The implications and tips House offers are appropriate for white folks no matter where they are in the process of recognizing and pushing back on the white racial frame, and include everything from reading the books and papers House has cited in the article to using collaborators, employing deliberative democracy evaluation techniques, and critiquing distortions about race outside of the realm of evaluation itself. I'd agree with him also that understanding how cognition works is a great place to start understanding how powerful framing is in your own perception and decision making.
After reading House's article, I started thinking about my own internal evaluation of the evaluation training in Atlanta, the narrative I'd chosen for myself and how I'd talked about the conference to others since returning home. I realized that, though I work on racial justice every day, though I know quite a bit about cognition, about narrative coherence and bias, I'd still made a fundamental error and had not pushed back on my white racial frame in characterizing the event.
The Institute began for me on Sunday. I'd signed up for the one-day pre-conference intensive course – Culture and Evaluation offered by The Evaluators' Institute and taught by the phenomenal Dr. Leona Ba. After lunch, our tables formed small groups and we were given case studies to discuss. The case studies involved communication styles that were acceptable in some cultures but offensive in others. One of the women in my group, a Black woman in her early thirties who serves as a Director for a well-known national non-profit, was oddly quiet when we started unpacking the case study, and when she did contribute, she seemed tense. Finally, she told us what was going on.
My classmate had checked into the hotel earlier in the day, changed into shorts and a t-shirt, and gone out sightseeing. Our hotel was one of those huge conference centers. Staff were posted everywhere to keep folks from getting lost and to answer any questions. When she returned at dinner time, confronted with multiple towers and elevators and escalators, she asked the concierge how to get to the 12th floor, where her room was located. In return, she got a stern look and was told that visitors were not allowed to go upstairs without hotel guests escorting them: "He'll have to come down here and get you," the concierge said, and turned on his heel and walked away.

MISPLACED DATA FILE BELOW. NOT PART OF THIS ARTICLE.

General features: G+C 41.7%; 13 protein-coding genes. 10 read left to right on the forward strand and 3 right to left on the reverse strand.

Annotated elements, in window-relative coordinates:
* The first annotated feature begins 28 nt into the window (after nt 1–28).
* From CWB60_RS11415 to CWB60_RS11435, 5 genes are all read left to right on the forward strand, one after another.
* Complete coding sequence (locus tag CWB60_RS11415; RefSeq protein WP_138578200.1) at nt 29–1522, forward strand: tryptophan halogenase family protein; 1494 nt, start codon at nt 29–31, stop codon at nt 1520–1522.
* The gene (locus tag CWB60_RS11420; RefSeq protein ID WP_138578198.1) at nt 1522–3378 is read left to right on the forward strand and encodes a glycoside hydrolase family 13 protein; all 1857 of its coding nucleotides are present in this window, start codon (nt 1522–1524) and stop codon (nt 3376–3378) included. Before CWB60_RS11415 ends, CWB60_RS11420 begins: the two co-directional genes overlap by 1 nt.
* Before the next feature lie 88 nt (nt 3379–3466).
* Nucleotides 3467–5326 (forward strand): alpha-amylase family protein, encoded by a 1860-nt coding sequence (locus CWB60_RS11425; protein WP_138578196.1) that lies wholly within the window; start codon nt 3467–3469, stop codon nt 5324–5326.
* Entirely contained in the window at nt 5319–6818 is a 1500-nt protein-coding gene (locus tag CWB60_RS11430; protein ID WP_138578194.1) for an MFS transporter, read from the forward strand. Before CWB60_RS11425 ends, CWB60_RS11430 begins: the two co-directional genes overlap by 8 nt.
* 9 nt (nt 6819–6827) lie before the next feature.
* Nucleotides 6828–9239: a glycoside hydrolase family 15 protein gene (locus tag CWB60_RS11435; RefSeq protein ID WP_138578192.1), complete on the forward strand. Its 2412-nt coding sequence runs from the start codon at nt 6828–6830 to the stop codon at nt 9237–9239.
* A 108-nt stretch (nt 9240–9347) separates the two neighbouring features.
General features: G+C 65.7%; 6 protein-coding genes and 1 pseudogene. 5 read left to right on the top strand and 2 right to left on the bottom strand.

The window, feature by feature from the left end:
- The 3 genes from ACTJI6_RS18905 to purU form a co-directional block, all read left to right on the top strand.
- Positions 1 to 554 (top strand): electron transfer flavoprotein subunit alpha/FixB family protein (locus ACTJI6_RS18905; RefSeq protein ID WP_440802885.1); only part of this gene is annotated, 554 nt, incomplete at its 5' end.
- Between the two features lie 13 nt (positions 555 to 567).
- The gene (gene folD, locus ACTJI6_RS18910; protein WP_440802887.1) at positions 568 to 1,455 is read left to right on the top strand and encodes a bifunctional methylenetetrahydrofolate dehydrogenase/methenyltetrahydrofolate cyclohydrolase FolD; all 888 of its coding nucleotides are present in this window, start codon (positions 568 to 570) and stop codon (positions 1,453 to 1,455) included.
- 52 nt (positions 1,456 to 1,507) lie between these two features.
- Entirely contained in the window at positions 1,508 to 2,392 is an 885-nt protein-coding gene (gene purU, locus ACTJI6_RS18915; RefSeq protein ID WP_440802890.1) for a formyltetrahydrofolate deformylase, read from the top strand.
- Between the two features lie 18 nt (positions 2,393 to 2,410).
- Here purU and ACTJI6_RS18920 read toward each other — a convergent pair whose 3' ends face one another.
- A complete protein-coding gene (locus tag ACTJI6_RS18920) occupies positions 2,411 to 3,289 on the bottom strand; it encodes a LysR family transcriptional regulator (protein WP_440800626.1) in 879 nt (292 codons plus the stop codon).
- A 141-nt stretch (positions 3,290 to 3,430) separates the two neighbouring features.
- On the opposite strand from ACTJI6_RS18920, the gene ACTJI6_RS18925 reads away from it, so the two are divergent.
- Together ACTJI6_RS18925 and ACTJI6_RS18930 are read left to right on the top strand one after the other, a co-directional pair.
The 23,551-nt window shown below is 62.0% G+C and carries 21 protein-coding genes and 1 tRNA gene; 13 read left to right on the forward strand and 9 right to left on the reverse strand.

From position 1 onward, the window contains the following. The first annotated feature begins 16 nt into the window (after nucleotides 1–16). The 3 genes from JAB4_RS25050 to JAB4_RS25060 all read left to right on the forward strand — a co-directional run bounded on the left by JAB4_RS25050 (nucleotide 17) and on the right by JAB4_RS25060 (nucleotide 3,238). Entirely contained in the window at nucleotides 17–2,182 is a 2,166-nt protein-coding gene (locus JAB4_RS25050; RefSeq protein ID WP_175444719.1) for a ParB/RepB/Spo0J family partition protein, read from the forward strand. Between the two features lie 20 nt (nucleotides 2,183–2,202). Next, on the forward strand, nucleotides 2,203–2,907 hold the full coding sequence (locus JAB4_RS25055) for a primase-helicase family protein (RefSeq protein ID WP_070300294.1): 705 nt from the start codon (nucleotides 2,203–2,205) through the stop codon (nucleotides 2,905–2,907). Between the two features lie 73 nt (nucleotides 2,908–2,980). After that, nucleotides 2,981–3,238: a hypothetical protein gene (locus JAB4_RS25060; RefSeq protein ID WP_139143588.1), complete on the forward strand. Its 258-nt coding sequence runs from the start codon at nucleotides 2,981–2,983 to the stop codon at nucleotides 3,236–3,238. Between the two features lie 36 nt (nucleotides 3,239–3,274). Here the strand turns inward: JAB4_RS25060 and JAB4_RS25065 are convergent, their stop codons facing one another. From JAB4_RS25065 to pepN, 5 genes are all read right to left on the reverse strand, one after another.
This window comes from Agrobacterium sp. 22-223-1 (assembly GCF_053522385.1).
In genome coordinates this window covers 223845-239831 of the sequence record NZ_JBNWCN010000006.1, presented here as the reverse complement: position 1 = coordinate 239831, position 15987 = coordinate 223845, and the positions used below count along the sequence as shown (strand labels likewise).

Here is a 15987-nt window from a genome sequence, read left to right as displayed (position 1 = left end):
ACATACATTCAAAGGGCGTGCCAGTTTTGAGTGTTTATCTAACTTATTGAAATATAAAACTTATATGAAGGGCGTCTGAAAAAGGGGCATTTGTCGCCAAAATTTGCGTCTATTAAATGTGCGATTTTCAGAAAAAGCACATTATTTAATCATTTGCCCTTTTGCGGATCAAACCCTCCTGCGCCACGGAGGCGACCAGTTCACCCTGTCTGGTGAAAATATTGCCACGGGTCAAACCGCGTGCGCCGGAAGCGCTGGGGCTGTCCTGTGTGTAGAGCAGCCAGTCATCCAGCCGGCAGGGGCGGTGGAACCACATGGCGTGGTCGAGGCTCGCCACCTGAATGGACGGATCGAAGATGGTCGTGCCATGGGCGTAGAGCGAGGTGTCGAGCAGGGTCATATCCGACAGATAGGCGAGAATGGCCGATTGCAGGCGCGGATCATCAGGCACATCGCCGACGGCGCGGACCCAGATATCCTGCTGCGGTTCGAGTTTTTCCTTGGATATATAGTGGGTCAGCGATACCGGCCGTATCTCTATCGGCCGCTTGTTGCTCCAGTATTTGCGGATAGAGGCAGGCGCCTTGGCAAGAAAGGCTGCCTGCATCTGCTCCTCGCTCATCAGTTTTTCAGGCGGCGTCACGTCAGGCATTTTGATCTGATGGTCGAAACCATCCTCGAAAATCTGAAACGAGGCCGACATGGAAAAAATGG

My colleague was still livid the next day and could hardly concentrate on our work together. As she told the story, I noticed the other white women at our table looking confused. I wondered if they didn't understand the implication that was pinned to our colleague, what was making her so justifiably angry.
I realized on that day – on the first day – that we weren't all having the same experience at the conference. But then I put her experience out of my head as an outlier and went forward with my non-intersectional narrative anyway, enjoying three additional training days and riding the high of my nerdy-women-power story, despite the fact that clearly not every woman was having the same experience. Not with the world immediately outside of our convening, but, I'm quite sure, not within the convening itself.
Last week, I wish I'd worked harder to ditch my non-intersectional feminism frame, but apparently I'm still a work in progress. Since returning from Atlanta, I've tried to recall who dominated the group work in each of my discussions, who had the mic, and how white women took up space generally, but my bias toward the narrative I wanted kept those details from registering.
Unlike the targeted hire panel incident in Los Angeles, after which my impulse was to gather up the women from the event and dish afterward – "Can you believe that guy? Guess he didn't get the memo on women being as smart as men …" – in Atlanta, I gave into my bias and allowed myself to create the story I wanted to be a part of. In LA, I shook off my cognitive framing and saw the variables in play clearly. In Atlanta, the variables pretty much landed in my lap and I ignored them in favor of a white racial frame – in favor of a bleached-white feminism.
Just because we got something right once doesn't mean we are going to get it right again.
That's exactly why the un-questioned white racial frame – or any such frame – is so dangerous for evaluators. Our work often has the power to determine who gets funding and how much, which programs live past the pilot stage and which do not, which communities get support to fight for clean water, better schools, less aggressive police, more food access. In order to do this work, we must understand our own frames and learn to, as House suggests, juggle multiple frames, routinely testing each against one another as part of our work.
There's no other way we can do this work well.
Laurie Jones Neighbors is an independent consultant and educator who specializes in developing, implementing, and assessing programs and educational experiences in support of equitable political representation and local, regional, and national decision making by low-income communities and communities of color.